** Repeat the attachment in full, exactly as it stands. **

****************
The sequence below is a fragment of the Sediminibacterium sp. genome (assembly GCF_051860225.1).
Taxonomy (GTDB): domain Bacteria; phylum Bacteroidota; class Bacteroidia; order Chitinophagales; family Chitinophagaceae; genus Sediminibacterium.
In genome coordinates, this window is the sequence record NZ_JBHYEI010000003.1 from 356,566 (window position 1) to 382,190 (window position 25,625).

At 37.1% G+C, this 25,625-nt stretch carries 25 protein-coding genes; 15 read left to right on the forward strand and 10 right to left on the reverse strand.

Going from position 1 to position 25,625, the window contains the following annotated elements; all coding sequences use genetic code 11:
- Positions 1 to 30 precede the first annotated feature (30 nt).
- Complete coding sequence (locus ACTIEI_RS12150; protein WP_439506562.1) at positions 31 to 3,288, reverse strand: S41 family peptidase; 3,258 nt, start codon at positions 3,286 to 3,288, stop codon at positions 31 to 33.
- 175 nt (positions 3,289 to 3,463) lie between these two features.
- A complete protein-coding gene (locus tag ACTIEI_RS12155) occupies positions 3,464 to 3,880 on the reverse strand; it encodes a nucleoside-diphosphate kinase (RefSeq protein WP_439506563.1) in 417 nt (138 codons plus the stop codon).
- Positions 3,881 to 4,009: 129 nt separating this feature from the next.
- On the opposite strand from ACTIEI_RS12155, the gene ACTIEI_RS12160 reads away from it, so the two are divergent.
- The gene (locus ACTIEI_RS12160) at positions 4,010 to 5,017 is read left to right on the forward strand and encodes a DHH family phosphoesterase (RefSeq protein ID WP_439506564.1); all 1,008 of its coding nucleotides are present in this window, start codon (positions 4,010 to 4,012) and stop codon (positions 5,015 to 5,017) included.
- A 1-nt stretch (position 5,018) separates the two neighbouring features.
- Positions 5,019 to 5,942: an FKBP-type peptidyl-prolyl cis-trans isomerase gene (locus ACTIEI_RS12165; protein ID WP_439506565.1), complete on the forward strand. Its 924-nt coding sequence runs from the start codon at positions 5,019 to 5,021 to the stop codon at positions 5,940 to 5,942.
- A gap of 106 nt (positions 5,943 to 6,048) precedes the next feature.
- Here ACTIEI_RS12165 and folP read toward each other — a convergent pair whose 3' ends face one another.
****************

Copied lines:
The sequence below is a fragment of the Sediminibacterium sp. genome (assembly GCF_051860225.1).
Taxonomy (GTDB): domain Bacteria; phylum Bacteroidota; class Bacteroidia; order Chitinophagales; family Chitinophagaceae; genus Sediminibacterium.
In genome coordinates, this window is the sequence record NZ_JBHYEI010000003.1 from 356,566 (window position 1) to 382,190 (window position 25,625).

At 37.1% G+C, this 25,625-nt stretch carries 25 protein-coding genes; 15 read left to right on the forward strand and 10 right to left on the reverse strand.

Going from position 1 to position 25,625, the window contains the following annotated elements; all coding sequences use genetic code 11:
- Positions 1 to 30 precede the first annotated feature (30 nt).
- Complete coding sequence (locus ACTIEI_RS12150; protein WP_439506562.1) at positions 31 to 3,288, reverse strand: S41 family peptidase; 3,258 nt, start codon at positions 3,286 to 3,288, stop codon at positions 31 to 33.
- 175 nt (positions 3,289 to 3,463) lie between these two features.
- A complete protein-coding gene (locus tag ACTIEI_RS12155) occupies positions 3,464 to 3,880 on the reverse strand; it encodes a nucleoside-diphosphate kinase (RefSeq protein WP_439506563.1) in 417 nt (138 codons plus the stop codon).
- Positions 3,881 to 4,009: 129 nt separating this feature from the next.
- On the opposite strand from ACTIEI_RS12155, the gene ACTIEI_RS12160 reads away from it, so the two are divergent.
- The gene (locus ACTIEI_RS12160) at positions 4,010 to 5,017 is read left to right on the forward strand and encodes a DHH family phosphoesterase (RefSeq protein ID WP_439506564.1); all 1,008 of its coding nucleotides are present in this window, start codon (positions 4,010 to 4,012) and stop codon (positions 5,015 to 5,017) included.
- A 1-nt stretch (position 5,018) separates the two neighbouring features.
- Positions 5,019 to 5,942: an FKBP-type peptidyl-prolyl cis-trans isomerase gene (locus ACTIEI_RS12165; protein ID WP_439506565.1), complete on the forward strand. Its 924-nt coding sequence runs from the start codon at positions 5,019 to 5,021 to the stop codon at positions 5,940 to 5,942.
- A gap of 106 nt (positions 5,943 to 6,048) precedes the next feature.
- Here ACTIEI_RS12165 and folP read toward each other — a convergent pair whose 3' ends face one another.